Five Thoughts on the 2022-23 Oklahoma Men’s Basketball Season
The Oklahoma Sooners finished the 2022-23 season 15-17 under second-year head coach Porter Moser. Here are five thoughts about the Sooners at the end of the season.
Oklahoma started the season with a head-scratching loss to Sam Houston, 52-51, at home. Sam Houston started non-conference 10-2 and went on to a top seed in the Western Athletic Conference Tournament. From that loss the Sooners rattled off six straight wins, including winning the ESPN Events Invitational in Orlando on Thanksgiving weekend.
The Sooners dropped games to Villanova and No. 9 Arkansas but wrapped up the pre-Big 12 slate with a neutral site win over Florida in the Jumpman Invitational. The Sooners may have played the most challenging non-conference schedule of any Big 12 team, facing six Power 6 teams and going 4-2 in the process.
Once the calendar turned to Big 12 play, the Sooners found it difficult to find consistency. OU won just five leagues games (5-13) and still ended up remaining above .500 until late in the season. Some thought the Sooners’ blowout of Alabama in the Big 12-SEC Challenge represented a turning point. It didn’t. The Sooners lost four straight after that.
Oklahoma was a good, but not great, team this year that remained competitive but lost too many opportunities that might have led them to an NCAA Tournament bid.
The Sooners ended the season with two fifth-year seniors averaging double figures. Guard Grant Sherfield adjusted well to life in the Big 12 and averaged 15.9 points in his only season of Big 12 action. He also had 3.3 assists. Forward Tanner Groves, in his second and final season at OU, averaged 10.2 points and 7.2 rebounds per game.
OU ended up with three other players averaging at least six points per game — forward Jalen Hill (9.7 ppg), guard Milos Uzan (7.6 ppg), forward Jacob Groves (6.8 ppg). Hill also pitched in 5.7 rebounds. Uzan was an All-Big 12 Freshman selection who also averaged 3.0 assists per game and grew into the point guard role.
The Sooners also committed playing time late to freshman Otega Oweh (4.8 points), one of their top recruits from the 2022 cycle.
We’re still in the era of dealing with COVID waivers, so it’s not always clear cut who has eligibility remaining. But the Sooners have five players listed as seniors — Hill, Sherfield, Jacob Groves, Tanner Groves and Blake Seacat.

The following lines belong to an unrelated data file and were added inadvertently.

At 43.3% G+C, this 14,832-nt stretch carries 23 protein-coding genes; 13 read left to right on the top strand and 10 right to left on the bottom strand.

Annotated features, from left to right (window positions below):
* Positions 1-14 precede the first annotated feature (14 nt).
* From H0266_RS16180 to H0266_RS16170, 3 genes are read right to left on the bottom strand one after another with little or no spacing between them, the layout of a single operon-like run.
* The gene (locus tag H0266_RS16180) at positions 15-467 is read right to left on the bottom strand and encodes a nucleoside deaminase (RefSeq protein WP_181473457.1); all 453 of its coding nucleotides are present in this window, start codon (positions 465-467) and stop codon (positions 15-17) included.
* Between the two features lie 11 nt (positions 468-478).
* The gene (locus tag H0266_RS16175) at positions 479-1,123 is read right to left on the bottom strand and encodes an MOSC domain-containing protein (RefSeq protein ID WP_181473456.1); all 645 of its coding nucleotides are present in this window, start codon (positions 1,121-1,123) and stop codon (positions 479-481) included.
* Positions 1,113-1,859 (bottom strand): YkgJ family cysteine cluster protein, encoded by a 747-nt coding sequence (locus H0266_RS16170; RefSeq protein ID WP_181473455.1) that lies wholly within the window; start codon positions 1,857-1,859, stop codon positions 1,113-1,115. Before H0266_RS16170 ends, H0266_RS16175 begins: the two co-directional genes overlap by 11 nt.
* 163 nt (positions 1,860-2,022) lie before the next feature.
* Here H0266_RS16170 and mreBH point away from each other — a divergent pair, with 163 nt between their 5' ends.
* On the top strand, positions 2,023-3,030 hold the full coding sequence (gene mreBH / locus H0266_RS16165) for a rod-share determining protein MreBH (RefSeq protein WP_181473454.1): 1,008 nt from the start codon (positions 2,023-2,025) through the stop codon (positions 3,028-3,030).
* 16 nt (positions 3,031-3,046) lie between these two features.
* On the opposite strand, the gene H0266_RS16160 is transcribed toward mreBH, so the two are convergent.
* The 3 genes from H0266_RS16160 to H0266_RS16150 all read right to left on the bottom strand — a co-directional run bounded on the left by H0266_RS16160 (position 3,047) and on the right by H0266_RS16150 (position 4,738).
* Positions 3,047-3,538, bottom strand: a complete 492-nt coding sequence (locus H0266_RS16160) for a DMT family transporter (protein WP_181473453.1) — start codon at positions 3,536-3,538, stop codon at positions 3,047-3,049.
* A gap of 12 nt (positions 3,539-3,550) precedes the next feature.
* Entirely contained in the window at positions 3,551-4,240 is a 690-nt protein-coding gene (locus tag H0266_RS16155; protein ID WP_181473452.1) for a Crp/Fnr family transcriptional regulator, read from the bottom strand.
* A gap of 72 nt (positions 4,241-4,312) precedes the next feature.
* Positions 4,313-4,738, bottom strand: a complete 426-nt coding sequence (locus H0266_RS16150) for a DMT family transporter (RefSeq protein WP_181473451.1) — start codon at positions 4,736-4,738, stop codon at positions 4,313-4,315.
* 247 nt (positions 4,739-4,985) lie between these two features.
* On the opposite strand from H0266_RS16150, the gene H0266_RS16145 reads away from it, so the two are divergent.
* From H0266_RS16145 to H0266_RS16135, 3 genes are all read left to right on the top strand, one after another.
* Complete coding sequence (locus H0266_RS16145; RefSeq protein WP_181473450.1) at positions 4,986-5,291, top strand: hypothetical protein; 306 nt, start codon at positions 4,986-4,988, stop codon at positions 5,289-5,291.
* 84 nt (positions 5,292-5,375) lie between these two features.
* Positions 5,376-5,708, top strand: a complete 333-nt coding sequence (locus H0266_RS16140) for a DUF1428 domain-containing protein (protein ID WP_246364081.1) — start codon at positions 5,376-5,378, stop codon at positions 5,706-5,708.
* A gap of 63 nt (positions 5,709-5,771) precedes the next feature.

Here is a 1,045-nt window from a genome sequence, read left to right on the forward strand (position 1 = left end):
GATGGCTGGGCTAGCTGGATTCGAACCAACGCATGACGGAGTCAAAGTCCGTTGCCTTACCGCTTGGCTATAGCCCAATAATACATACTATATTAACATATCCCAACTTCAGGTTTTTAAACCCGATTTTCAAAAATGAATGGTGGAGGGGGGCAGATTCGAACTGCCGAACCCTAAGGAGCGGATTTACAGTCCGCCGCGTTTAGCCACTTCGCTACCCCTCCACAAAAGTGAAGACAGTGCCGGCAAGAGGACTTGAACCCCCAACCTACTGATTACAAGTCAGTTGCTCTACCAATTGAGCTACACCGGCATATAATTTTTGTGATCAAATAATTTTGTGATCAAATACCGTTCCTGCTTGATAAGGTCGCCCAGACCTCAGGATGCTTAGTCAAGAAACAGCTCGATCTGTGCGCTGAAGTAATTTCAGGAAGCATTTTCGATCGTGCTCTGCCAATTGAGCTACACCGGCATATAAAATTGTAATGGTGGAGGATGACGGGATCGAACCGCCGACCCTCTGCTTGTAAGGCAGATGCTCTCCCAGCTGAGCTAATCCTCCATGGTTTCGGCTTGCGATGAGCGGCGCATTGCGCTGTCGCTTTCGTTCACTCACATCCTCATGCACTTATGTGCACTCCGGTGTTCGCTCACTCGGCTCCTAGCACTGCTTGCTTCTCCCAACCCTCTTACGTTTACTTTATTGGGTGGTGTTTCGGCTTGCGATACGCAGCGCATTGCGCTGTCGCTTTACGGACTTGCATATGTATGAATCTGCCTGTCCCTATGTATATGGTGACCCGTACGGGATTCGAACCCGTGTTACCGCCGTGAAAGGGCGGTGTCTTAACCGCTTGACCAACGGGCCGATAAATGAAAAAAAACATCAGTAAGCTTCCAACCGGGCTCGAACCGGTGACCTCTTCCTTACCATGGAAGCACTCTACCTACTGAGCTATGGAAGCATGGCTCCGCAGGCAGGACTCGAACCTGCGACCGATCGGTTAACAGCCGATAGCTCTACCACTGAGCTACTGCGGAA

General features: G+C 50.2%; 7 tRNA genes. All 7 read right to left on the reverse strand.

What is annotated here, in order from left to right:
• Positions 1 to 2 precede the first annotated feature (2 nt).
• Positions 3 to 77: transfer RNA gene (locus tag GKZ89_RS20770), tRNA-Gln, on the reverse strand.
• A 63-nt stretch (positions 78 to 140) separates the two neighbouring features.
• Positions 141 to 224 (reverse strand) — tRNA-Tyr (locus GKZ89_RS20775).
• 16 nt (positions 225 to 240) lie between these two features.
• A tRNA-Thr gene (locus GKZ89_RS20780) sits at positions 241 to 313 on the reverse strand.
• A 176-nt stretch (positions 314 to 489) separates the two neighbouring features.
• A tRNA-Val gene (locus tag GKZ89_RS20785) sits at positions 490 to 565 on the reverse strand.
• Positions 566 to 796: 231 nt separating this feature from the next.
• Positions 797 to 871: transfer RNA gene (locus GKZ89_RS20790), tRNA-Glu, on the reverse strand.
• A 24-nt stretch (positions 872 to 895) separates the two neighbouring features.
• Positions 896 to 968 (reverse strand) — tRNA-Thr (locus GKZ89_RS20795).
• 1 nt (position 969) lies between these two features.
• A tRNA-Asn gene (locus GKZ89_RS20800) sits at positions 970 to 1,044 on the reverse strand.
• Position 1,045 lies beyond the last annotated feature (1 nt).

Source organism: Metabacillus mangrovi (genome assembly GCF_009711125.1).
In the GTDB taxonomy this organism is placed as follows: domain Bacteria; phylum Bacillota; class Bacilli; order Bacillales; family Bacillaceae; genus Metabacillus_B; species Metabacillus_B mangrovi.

Sherfield and Tanner Groves are out of eligibility. Hill, Jacob Groves and Seacat all appear to have a COVID year they can tap into, if they choose. As of this writing, no Sooner had declared for the transfer portal since the end of the season.
Who’s Staying and Coming In?
Assuming Hill, Jacob Groves and Seacat all return, the Sooners could also welcome back Uzan, Oweh, guard Benny Schroder, guard Joe Bamisile, forward Sam Godwin, forward Yaya Keita, guard Bijan Cortes, guard C.J. Noland, guard Jake Moser and center Luke Northweather. That’s 13 players. Plus, the Sooners already have two recruits from the early-signing period, grabbing a pair of Top 100 national recruits, as ranked by 247Sports.com. Forward Kaden Cooper out of The Skill Factory in Atlanta, Ga., was ranked No. 40 nationally at the time of his signing. Cooper is also the first Oklahoma signee in the top half of the ESPN100 since Trae Young was ranked No. 23 in the 2017 class.
Forward Jacolb Cole, who plays at Link Academy in Branson, Mo., was No. 99. With five seniors on the roster (not counting COVID waivers), Moser might be able to bring in one or two more recruits or transfers.
Entering the offseason, despite only two players in the 2023 class, 247Spors had Moser’s class at No. 35 overall.
Moser’s challenge right now is to put together a team that can be more competitive in the Big 12 next season and in the SEC in two seasons. Thing is, he has an incredibly young team right now and he may have to lean into that youth next season.
Hill and Jacob Groves would be the leaders, assuming they return. From there, Moser has a lot of young players looking for roles. It could be untapped potential or it could be another average season. Player development will be key for the Sooners this summer.
You can find Matthew Postins on Twitter @PostinsPostcard